In Kenya, men are challenging the male role in the female circumcision problem

Two men in Kenya are rallying against the myths that perpetuate the violation of women’s and girls’ human rights through the centuries-old cultural tradition of female circumcision, more commonly known as female genital mutilation.

Says Tony Mwebia, “Men believe that girls who have undergone female genital mutilation will attract more dowry in terms of cows. We need to change the mindset that girls who have undergone female genital mutilation are more attractive, beautiful, well mannered, faithful and respectful.”

Elias Muindi attributes the popularity of female circumcision in certain communities to myths that girls are more likely to be married if they have been circumcised – even though there are no health benefits to the practice.

They work separately, but both men are ardent campaigners against female genital mutilation and promoting the rights of girls and women.

Tony spearheads the Men End FGM campaign from his web page and writes a blog on the need to end the damaging practice of female circumcision often performed without informed consent on girls up to age 15, although younger girls, even infants, and older women are subjected to the procedure. Elias is an activist with the Kenya Men Engage Alliance, which uses contemporary channels to reach out to boys and men to fight the acceptance of female genital mutilation, which is banned in Kenya and 24 other African countries.

There is a general perception, says Tony, that the practice is controlled by the mothers, aunties and grandmothers who take young girls, often in secret, to either a traditional circumciser or, increasingly, to health providers. But men, he points out, are complicit.

Tony and Elias also believe it will take a critical mass of men to break through the myths.

“Men can foster positive beliefs and attitudes and raise awareness on the impact of female genital mutilation to the health of women and girls, which can promote behaviour change in men and boys through the identification and promotion of positive notions of masculinities,” explains Elias.

Using films, role models and Twitter, under the tagline #MenENDFGM, both men are demonstrating the harmfulness of female circumcision through candid discussions with boys and men, including religious leaders.

“That boy we ignored 15 years ago while sensitizing the community is possibly a young man who now supports female genital mutilation,” says Tony of the need to overlook no one.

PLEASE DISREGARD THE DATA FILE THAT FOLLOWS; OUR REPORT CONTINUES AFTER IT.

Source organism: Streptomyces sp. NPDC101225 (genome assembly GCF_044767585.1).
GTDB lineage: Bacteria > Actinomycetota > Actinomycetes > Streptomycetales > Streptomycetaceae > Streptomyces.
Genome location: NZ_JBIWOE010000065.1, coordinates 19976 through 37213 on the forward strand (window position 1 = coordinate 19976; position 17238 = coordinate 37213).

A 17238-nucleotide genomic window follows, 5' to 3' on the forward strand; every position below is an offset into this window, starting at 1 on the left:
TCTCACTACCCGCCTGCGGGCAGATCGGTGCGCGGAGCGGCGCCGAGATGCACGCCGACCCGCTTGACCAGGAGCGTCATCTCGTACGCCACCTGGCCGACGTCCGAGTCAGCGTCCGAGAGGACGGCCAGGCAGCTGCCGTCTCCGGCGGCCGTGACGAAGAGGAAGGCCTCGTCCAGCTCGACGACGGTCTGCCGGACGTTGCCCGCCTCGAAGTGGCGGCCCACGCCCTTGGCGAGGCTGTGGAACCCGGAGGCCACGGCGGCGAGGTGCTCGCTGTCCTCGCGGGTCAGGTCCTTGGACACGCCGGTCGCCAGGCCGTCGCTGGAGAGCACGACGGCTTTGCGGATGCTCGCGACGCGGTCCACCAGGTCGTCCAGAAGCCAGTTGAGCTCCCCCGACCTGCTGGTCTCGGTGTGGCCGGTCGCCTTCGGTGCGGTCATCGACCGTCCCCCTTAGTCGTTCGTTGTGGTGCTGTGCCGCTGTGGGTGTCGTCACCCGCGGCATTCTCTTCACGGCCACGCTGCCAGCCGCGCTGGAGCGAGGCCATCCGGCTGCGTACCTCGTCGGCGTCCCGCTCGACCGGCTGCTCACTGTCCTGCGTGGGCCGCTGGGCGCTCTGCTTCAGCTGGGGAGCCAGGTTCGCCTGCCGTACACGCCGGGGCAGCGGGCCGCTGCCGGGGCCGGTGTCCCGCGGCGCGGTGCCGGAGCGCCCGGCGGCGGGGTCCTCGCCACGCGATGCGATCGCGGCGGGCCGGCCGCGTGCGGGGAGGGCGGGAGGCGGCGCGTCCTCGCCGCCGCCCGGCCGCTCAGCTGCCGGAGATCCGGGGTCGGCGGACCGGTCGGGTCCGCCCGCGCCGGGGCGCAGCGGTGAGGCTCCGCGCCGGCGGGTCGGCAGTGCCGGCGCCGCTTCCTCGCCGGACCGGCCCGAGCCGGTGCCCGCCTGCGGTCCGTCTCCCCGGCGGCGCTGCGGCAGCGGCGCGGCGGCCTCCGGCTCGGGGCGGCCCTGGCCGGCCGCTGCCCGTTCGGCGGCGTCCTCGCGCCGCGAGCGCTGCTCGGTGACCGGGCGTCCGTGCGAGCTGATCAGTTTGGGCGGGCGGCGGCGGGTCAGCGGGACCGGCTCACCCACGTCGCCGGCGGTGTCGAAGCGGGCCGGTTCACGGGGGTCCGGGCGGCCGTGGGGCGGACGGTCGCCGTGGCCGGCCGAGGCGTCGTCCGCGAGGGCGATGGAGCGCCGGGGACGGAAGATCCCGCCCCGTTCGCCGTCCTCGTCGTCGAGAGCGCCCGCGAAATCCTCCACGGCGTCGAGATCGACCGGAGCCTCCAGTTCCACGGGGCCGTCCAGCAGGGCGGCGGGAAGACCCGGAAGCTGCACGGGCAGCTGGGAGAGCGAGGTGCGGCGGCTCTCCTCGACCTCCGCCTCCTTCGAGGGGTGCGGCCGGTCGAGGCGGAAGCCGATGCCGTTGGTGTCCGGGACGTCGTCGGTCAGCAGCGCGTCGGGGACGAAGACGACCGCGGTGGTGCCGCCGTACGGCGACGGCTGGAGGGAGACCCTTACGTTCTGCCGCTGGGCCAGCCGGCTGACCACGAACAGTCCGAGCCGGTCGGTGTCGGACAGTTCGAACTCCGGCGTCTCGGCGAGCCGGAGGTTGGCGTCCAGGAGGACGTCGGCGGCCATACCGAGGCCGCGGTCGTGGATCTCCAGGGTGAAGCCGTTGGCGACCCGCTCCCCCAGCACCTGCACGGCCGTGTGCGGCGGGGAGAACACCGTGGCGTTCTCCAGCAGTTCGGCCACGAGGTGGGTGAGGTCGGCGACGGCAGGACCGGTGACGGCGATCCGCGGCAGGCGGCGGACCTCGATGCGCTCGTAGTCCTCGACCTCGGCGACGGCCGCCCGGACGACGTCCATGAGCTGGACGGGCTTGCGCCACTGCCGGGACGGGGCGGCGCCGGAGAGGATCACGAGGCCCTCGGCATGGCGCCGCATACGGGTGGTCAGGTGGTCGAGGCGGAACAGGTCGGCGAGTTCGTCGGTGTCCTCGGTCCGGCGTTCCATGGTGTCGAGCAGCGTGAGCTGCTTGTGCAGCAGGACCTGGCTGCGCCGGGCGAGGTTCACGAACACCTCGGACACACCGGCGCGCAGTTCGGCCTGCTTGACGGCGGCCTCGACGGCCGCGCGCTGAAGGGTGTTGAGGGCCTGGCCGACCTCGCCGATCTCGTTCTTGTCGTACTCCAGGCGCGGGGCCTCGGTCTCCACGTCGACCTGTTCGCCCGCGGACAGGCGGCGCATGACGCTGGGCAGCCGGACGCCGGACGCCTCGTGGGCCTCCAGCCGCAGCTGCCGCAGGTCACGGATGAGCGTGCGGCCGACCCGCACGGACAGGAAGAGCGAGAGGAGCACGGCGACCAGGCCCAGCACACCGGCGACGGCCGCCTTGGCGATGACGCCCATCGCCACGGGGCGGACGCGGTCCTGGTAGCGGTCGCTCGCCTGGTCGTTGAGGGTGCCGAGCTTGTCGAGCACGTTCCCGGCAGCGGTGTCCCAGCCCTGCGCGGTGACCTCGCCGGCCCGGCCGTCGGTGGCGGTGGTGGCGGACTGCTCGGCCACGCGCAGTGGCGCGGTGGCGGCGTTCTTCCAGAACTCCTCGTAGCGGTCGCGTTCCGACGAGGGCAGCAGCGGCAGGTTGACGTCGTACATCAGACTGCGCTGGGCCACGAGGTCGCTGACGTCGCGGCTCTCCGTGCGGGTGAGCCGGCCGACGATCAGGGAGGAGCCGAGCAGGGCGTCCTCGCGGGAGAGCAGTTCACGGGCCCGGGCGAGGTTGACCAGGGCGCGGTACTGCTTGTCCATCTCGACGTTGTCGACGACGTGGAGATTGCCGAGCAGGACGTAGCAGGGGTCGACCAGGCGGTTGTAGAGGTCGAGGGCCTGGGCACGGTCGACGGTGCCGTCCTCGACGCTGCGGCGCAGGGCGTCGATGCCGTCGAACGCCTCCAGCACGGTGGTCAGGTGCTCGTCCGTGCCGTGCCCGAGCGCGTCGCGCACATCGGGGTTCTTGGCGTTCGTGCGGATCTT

Dr Joyce Lavussa, a reproductive health expert with the World Health Organization (WHO), is optimistic that the increased high-level advocacy efforts by such men as Tony and Elias will greatly broaden the needed awareness on the damaging effects of female genital mutilation.

The targeted advocacy campaigns with men and the enforcement of policies, laws and guidelines (typically by men), with an emphasis on multidisciplinary and multisector approaches, she says are concrete and realistic efforts in the fight against female genital mutilation.

“We need to provide both the technical and financial support for systems strengthening. We also need to support community engagement and social accountability as we work towards the abandonment of female genital mutilation,” says Dr Lavussa.

Female genital mutilation is a global public health concern, affecting at least an estimated 200 million girls and women with lifelong damage or complications, including severe pain, excessive bleeding, infections (such as tetanus), urinary problems, psychological problems and life-threatening circumstances for pregnant women and their babies during labour.

In addition to its advocacy for enactment and better enforcement of laws against the practice and its health-care worker training, WHO is researching the psychological impacts on girls, women and men in high-prevalence countries to generate evidence for better management of the long-term consequences and for strengthening prevention efforts.

WHO and UNICEF estimate that more than 3 million girls younger than 15 years are annually at risk of female genital mutilation or cutting. The procedure entails the partial or total removal of the external female genitalia and other injury to the female genital organs for non-medical reasons.

“Sadly, men are made to believe that marrying an uncircumcised girl is like marrying a baby,” says Tony. “We need to challenge this status quo. I urge the men to join in this fight, and together we can bring the generational change we yearn for,” he adds.

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For Additional Information or to Request Interviews, Please contact:
OKA Sakuya

Communications Manager (a.i)
WHO Regional Office for Africa
Tel: +242 06 508 1009
Email: okas [at] who.int